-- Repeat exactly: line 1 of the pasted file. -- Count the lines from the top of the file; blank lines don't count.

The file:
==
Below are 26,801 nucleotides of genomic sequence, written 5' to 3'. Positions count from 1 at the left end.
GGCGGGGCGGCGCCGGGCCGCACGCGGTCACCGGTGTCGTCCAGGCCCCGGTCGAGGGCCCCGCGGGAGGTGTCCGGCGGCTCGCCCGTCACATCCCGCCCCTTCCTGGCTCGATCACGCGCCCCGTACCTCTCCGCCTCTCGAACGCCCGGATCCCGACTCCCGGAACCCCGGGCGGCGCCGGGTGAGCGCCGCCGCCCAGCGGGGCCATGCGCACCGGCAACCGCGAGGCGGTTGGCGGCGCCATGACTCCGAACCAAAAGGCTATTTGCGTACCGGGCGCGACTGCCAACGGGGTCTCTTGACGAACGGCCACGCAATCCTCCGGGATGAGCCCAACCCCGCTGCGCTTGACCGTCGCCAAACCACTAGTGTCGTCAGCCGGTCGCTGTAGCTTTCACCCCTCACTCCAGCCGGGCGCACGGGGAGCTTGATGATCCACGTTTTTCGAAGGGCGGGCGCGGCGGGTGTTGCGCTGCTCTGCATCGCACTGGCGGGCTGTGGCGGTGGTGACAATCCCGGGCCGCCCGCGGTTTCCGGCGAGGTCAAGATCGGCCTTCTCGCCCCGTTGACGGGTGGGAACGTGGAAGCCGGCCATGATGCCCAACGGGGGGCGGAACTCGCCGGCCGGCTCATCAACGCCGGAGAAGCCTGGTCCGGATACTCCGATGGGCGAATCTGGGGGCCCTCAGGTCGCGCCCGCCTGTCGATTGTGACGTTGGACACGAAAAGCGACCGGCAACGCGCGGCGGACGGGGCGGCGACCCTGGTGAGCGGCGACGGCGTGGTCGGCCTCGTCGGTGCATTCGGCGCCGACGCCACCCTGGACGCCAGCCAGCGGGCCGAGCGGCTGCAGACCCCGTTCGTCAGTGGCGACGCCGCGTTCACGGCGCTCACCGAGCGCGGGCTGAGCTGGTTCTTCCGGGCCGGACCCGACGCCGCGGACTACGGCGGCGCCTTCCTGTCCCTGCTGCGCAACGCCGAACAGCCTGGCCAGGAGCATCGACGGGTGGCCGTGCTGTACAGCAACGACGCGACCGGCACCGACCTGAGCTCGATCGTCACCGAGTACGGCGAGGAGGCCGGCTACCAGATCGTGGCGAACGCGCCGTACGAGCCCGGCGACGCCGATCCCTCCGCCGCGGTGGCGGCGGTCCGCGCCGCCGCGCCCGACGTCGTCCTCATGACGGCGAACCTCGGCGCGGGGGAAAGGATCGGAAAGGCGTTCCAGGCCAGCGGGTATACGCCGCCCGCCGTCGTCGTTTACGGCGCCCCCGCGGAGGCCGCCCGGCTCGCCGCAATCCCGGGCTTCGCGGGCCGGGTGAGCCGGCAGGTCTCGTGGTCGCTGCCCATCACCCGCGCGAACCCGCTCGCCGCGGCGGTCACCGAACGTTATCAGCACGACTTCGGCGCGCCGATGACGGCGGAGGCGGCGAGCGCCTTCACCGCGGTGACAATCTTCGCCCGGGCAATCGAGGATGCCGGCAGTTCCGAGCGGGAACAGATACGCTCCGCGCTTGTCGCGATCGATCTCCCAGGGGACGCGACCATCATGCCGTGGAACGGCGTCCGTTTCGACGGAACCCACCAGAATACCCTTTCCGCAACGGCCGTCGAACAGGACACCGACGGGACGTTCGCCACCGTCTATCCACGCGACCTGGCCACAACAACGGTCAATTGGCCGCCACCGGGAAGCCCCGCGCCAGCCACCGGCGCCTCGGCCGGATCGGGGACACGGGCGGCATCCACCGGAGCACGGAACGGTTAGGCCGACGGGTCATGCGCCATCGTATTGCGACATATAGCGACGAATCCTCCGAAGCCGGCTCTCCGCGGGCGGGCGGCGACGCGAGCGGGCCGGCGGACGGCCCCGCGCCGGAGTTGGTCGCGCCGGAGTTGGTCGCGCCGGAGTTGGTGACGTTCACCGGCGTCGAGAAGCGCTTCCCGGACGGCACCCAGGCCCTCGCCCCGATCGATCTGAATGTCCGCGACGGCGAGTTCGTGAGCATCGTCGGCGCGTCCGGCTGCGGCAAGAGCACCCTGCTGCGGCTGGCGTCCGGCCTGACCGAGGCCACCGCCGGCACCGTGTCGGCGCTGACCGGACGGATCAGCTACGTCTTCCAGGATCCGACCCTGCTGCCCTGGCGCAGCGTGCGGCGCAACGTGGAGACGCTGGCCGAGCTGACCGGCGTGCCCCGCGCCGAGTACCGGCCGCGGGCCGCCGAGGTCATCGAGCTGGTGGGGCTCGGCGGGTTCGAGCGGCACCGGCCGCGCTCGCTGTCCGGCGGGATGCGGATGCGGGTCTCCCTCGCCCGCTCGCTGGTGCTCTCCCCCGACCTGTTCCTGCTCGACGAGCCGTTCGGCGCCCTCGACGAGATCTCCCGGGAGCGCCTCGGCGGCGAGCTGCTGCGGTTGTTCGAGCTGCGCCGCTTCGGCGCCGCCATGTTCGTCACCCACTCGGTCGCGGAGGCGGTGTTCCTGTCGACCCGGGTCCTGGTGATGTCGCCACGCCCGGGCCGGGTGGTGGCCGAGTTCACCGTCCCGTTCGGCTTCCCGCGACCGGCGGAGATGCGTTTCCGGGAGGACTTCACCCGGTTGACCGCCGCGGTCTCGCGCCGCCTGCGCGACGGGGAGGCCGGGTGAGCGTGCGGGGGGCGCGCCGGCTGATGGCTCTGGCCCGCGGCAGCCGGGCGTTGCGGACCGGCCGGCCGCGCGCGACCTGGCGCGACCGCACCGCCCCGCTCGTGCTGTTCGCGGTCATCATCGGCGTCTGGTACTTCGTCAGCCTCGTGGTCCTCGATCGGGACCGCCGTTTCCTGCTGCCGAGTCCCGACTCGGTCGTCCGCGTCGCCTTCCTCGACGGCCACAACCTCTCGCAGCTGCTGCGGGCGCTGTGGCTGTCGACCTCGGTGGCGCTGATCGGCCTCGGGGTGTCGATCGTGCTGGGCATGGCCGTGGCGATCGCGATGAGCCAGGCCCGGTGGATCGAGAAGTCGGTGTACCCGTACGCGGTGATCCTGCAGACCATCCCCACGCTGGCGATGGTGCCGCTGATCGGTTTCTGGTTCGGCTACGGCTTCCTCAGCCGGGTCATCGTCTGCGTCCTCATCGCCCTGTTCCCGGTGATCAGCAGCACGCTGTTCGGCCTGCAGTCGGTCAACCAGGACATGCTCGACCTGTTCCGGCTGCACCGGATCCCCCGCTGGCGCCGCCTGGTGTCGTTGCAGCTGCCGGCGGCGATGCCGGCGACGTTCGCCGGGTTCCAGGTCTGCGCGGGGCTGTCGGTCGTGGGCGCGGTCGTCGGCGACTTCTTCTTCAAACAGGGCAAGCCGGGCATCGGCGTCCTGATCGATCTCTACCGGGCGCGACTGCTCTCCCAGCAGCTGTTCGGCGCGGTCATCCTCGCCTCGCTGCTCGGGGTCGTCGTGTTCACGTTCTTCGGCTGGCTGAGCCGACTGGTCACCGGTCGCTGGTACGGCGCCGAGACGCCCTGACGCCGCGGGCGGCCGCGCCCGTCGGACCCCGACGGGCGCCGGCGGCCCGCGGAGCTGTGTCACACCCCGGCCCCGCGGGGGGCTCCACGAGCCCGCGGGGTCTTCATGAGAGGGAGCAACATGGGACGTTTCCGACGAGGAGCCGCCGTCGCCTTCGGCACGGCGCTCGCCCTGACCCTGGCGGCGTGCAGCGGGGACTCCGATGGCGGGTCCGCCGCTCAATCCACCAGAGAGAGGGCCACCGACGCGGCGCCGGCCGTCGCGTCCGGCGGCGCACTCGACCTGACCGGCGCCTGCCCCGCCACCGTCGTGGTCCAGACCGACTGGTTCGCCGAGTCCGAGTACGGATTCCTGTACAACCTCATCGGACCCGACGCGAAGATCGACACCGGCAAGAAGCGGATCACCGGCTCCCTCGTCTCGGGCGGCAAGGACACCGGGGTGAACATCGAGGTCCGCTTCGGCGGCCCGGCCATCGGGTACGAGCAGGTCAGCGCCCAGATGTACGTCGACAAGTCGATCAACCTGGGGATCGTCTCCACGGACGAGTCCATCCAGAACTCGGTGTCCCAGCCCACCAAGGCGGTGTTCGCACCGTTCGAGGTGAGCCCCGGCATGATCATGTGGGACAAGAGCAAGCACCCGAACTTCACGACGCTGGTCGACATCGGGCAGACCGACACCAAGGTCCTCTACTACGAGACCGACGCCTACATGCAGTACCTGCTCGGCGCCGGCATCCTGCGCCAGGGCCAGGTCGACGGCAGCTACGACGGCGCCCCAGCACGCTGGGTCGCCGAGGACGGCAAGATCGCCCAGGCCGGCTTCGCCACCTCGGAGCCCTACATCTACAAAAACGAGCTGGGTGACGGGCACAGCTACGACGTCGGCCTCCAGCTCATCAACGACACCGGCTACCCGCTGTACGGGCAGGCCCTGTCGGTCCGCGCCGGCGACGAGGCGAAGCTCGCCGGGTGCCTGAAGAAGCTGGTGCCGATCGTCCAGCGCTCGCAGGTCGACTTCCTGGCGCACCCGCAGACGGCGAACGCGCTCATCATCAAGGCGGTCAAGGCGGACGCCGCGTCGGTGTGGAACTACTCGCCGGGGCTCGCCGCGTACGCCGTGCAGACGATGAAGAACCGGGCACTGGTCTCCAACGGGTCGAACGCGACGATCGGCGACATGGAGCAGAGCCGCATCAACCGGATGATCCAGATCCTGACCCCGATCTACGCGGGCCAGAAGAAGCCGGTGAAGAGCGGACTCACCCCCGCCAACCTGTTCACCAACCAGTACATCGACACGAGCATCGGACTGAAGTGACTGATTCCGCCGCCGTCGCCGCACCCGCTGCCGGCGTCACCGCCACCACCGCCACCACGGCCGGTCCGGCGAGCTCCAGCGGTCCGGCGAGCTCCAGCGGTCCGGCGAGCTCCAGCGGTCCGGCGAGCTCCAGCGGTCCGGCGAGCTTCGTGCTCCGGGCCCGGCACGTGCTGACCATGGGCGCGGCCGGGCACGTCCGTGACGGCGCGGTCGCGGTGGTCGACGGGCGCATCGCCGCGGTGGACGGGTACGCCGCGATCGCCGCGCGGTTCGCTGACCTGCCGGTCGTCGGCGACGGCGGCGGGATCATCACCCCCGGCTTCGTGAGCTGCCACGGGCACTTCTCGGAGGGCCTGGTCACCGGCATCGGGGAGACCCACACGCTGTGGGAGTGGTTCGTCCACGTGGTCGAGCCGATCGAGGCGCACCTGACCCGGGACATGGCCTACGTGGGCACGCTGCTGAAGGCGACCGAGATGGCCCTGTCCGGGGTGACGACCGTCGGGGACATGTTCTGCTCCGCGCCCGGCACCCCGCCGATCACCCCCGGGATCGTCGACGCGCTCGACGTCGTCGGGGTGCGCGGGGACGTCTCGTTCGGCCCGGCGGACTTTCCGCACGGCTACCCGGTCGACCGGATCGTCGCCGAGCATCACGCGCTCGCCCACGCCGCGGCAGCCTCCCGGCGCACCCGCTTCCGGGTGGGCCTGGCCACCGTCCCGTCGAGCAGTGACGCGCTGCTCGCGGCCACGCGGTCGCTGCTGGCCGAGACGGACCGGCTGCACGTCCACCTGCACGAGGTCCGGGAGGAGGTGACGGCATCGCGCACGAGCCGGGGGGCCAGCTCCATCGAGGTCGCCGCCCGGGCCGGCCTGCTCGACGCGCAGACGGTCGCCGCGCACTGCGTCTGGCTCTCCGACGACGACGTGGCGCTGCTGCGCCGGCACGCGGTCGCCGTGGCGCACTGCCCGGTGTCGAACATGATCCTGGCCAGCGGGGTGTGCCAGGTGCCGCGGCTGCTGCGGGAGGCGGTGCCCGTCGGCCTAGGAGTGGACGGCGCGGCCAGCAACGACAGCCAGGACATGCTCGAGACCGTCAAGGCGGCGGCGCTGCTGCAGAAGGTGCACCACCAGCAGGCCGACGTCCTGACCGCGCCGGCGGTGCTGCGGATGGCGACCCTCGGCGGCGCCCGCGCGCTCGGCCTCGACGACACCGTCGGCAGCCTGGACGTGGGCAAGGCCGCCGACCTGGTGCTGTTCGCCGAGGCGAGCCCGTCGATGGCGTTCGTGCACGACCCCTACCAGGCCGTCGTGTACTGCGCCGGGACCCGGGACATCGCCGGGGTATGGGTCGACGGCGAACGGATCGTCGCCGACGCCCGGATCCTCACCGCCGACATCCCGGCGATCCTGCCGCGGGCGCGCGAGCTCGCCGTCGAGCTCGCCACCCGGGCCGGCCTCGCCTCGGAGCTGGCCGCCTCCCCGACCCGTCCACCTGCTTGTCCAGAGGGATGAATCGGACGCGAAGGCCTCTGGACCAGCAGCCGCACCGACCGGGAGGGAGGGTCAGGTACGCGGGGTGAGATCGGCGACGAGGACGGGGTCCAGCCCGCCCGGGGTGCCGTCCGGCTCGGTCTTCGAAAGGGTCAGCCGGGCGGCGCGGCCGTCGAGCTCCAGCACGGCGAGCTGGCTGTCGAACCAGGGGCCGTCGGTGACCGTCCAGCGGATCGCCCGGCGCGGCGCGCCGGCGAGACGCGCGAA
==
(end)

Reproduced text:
Below are 26,801 nucleotides of genomic sequence, written 5' to 3'. Positions count from 1 at the left end.